Breadcrumbs

Title: Breadcrumbs
Author: Anne Ursu
Illustrator: Erin McGuire
ISBN: 9780062015051
Pages: 312 pages
Publisher/Date: Walden Pond Press, imprint of HarperCollins Publishers, c2011.

It snowed right before Jack stopped talking to Hazel, fluffy white flakes big enough to show their crystal architecture, like perfect geometric poems. It was the sort of snow that transforms the world around it into a different kind of place. You know what it’s like–when you wake up to find everything white and soft and quiet, when you run outside and your breath suddenly appears before you in a smoky poof, when you wonder for a moment if the world in which you woke up is not the same one that you went to bed in the night before. Things like that happen, at least in the stories you read. It was the sort of snowfall that, if there were any magic to be had in the world, would make it come out.
And magic did come out.
But not the kind you were expecting. (1-2)

Hazel and Jack have lived next to each other and been friends together since they were six, imagining worlds far different from their Minneapolis neighborhood. After her parents’ divorce though, Hazel starts attending Jack’s school and classmates there make it abundantly clear that boys and girls aren’t supposed to be friends. Hazel’s only friend suddenly begins to distance himself from her, and Hazel’s mother tries to convince her that these things happen. But Hazel is confident that something else is going on, and when Jack vanishes without a trace, Hazel seems to be the only one able to find him and bring him back to his old self.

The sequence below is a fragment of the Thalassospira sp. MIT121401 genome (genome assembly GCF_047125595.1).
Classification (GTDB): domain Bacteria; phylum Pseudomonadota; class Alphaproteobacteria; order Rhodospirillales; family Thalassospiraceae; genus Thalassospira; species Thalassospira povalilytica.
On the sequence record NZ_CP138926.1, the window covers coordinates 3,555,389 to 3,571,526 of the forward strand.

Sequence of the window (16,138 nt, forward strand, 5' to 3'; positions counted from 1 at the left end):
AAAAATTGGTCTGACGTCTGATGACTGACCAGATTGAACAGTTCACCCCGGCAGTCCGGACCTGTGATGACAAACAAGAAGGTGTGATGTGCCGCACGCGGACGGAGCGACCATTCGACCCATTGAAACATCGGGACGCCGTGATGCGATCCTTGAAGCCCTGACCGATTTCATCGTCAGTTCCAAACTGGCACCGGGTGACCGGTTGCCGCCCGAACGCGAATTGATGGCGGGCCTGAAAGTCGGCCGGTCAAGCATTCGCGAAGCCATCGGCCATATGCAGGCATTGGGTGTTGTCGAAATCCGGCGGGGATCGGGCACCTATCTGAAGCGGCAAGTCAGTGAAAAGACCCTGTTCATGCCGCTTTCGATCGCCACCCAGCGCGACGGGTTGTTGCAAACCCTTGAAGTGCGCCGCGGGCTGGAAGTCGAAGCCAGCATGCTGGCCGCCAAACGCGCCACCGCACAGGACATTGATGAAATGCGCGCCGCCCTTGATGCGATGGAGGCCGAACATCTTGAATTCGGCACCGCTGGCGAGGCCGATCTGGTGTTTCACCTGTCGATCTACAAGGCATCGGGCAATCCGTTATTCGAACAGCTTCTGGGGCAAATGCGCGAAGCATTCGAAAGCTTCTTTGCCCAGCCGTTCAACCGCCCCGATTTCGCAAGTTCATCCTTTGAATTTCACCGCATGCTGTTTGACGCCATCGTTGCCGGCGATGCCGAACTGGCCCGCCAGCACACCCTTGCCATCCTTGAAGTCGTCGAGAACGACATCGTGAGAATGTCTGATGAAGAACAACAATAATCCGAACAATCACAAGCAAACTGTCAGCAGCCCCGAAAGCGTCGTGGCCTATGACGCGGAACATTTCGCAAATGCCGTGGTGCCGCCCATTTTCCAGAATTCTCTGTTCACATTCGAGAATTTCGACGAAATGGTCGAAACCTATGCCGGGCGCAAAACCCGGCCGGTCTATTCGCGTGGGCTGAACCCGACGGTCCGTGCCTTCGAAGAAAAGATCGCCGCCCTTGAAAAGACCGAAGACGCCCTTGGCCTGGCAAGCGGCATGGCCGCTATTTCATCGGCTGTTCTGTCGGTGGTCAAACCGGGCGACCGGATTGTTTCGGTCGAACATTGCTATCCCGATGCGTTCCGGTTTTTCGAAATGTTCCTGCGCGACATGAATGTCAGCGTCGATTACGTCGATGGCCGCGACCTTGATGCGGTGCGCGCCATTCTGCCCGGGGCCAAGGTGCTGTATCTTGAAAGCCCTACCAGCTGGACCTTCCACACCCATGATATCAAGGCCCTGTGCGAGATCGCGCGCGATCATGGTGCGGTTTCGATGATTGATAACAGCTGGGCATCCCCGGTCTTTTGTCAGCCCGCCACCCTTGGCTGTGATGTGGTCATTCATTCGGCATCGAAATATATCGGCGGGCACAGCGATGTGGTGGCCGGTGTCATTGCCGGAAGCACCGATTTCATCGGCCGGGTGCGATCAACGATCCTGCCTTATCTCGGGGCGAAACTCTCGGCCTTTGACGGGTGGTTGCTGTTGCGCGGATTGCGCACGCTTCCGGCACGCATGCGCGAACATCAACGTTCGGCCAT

Based on Hans Christian Andersen’s story “The Snow Queen”, Anne Ursu spends a lot of time crafting the relationship between Hazel and Jack. Fantasy fans will feel satisfaction when they recognize mentions of classic fantasy elements like Narnia, but also newer fantasy like Rebecca Stead’s When You Reach Me and Madeleine L’Engle’s A Wrinkle in Time and Philip Pullman’s The Golden Compass. I guess that’s what adds to readers’ enjoyment of the text, as it feels like you are in on an inside joke, and can relate to Hazel. I’m assuming that if you don’t recognize Hazel’s mentions of these works of fantasy, it just adds to your impression of her weirdness and outsider status.